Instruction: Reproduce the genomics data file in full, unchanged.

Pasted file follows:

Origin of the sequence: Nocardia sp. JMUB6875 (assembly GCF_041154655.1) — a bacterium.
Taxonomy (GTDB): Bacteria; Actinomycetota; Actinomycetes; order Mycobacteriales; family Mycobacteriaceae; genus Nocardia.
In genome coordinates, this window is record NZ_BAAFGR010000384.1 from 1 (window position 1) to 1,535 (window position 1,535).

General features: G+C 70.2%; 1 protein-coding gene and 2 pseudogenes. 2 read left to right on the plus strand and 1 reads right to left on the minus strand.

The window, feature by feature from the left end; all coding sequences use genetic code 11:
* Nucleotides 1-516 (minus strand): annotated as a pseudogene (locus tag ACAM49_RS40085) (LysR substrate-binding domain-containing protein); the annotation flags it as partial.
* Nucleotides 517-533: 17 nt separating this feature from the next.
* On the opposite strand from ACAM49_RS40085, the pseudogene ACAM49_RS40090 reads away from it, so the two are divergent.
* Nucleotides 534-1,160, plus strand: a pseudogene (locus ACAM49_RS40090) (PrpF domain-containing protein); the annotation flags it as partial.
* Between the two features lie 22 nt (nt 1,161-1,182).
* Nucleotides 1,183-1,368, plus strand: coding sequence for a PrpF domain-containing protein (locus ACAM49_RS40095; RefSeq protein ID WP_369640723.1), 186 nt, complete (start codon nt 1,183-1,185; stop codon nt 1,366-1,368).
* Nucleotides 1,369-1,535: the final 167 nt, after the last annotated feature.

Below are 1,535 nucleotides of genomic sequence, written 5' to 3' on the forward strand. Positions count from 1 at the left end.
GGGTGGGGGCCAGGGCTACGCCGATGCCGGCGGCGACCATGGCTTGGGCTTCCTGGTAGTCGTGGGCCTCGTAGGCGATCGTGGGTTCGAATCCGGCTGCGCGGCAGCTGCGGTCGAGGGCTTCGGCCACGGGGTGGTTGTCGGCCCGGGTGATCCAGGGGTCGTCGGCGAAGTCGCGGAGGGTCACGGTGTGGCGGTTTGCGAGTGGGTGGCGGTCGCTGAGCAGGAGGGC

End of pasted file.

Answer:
Origin of the sequence: Nocardia sp. JMUB6875 (assembly GCF_041154655.1) — a bacterium.
Taxonomy (GTDB): Bacteria; Actinomycetota; Actinomycetes; order Mycobacteriales; family Mycobacteriaceae; genus Nocardia.
In genome coordinates, this window is record NZ_BAAFGR010000384.1 from 1 (window position 1) to 1,535 (window position 1,535).

General features: G+C 70.2%; 1 protein-coding gene and 2 pseudogenes. 2 read left to right on the plus strand and 1 reads right to left on the minus strand.

The window, feature by feature from the left end; all coding sequences use genetic code 11:
* Nucleotides 1-516 (minus strand): annotated as a pseudogene (locus tag ACAM49_RS40085) (LysR substrate-binding domain-containing protein); the annotation flags it as partial.
* Nucleotides 517-533: 17 nt separating this feature from the next.
* On the opposite strand from ACAM49_RS40085, the pseudogene ACAM49_RS40090 reads away from it, so the two are divergent.
* Nucleotides 534-1,160, plus strand: a pseudogene (locus ACAM49_RS40090) (PrpF domain-containing protein); the annotation flags it as partial.
* Between the two features lie 22 nt (nt 1,161-1,182).
* Nucleotides 1,183-1,368, plus strand: coding sequence for a PrpF domain-containing protein (locus ACAM49_RS40095; RefSeq protein ID WP_369640723.1), 186 nt, complete (start codon nt 1,183-1,185; stop codon nt 1,366-1,368).
* Nucleotides 1,369-1,535: the final 167 nt, after the last annotated feature.

Below are 1,535 nucleotides of genomic sequence, written 5' to 3' on the forward strand. Positions count from 1 at the left end.
GGGTGGGGGCCAGGGCTACGCCGATGCCGGCGGCGACCATGGCTTGGGCTTCCTGGTAGTCGTGGGCCTCGTAGGCGATCGTGGGTTCGAATCCGGCTGCGCGGCAGCTGCGGTCGAGGGCTTCGGCCACGGGGTGGTTGTCGGCCCGGGTGATCCAGGGGTCGTCGGCGAAGTCGCGGAGGGTCACGGTGTGGCGGTTTGCGAGTGGGTGGCGGTCGCTGAGCAGGAGGGC